Smile For ThemCaught in the pull of the lights and dreams of Los Angeles, Armor For Sleep sing very openly about the struggles of dealing with Hollywood’s “lights, camera, action” practice. Their plight for sense amongst the glitz is clear in very name of their latest collection- Smile For Them– a blatant stab at the constant surveillance lifestyle of fame and fortune. It’s on the album cover and it’s in the songs (“Smile For the Camera,” “Stars In Your Eyes,” and the closing grace of “Stand in the Spotlight”).

Yet, the album’s most enduring moment, it’s closest connection to Armor For Sleep’s humble New Jersey roots, is the track “Hold The Door.” Escaping the literal meanings of the words sung, it speaks of momentary failure- the feeling of isolation and loss amongst the ever changing nature of our world. But as the chorus comes crashing in, there is a great sense of redemption, of finding one’s place in his or her immediate surroundings; amongst the ruins of yesterday and the hopeful gleam of tomorrow. It is melancholy in its grace, emotive in its urgency, and a beautiful indication that Armor For Sleep have found their place in their evolution. Listen for yourself… Continue reading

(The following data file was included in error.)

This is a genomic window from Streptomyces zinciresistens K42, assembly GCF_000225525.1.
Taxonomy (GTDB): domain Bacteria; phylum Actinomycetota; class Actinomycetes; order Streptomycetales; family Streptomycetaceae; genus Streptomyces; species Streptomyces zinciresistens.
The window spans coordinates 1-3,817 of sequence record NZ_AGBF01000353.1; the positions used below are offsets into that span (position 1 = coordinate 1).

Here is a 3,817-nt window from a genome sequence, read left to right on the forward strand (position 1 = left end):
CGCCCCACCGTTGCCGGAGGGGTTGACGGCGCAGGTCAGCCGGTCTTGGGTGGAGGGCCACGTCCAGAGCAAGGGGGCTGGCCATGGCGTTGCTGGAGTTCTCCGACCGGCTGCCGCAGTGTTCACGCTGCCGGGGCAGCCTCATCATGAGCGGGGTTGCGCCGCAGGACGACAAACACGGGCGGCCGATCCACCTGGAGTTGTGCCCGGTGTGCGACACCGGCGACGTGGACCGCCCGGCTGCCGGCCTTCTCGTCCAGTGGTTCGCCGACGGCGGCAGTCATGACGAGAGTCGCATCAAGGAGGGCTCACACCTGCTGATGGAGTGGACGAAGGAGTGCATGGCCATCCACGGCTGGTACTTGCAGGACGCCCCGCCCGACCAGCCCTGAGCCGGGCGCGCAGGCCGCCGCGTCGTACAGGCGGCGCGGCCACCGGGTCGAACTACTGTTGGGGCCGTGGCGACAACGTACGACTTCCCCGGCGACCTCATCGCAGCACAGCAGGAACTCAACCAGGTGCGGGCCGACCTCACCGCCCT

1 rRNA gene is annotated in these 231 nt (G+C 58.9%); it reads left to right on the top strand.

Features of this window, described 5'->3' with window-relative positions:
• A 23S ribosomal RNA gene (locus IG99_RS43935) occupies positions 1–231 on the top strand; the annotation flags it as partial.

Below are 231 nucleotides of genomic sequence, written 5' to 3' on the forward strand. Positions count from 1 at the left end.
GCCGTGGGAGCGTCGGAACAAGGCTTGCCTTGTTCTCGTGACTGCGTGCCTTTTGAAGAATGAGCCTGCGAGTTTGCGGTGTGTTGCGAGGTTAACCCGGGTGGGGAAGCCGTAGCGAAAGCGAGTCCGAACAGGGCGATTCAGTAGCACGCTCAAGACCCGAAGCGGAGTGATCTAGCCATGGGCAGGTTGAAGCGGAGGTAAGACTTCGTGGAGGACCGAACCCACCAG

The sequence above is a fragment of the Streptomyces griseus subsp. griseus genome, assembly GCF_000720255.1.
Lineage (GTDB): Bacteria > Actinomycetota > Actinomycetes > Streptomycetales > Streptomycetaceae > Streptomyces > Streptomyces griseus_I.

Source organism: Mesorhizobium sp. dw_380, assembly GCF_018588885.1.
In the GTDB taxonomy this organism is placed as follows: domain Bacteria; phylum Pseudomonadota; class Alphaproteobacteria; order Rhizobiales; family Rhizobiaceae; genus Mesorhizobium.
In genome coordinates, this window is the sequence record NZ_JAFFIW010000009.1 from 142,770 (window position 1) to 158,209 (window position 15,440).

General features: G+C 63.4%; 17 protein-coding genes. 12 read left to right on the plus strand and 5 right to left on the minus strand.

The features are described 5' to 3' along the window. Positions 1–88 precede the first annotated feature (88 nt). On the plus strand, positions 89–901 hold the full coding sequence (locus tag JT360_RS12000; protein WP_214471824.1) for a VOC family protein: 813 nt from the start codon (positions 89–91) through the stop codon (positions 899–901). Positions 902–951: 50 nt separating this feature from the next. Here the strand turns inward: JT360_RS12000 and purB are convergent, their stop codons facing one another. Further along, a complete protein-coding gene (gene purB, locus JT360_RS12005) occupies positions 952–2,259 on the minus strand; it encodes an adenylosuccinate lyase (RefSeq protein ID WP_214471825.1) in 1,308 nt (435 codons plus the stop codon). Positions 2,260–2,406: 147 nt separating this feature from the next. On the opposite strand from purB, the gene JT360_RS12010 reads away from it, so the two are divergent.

Standard
Album Reviews, Music

Review: Dashboard Confessional – The Shade of Poison Trees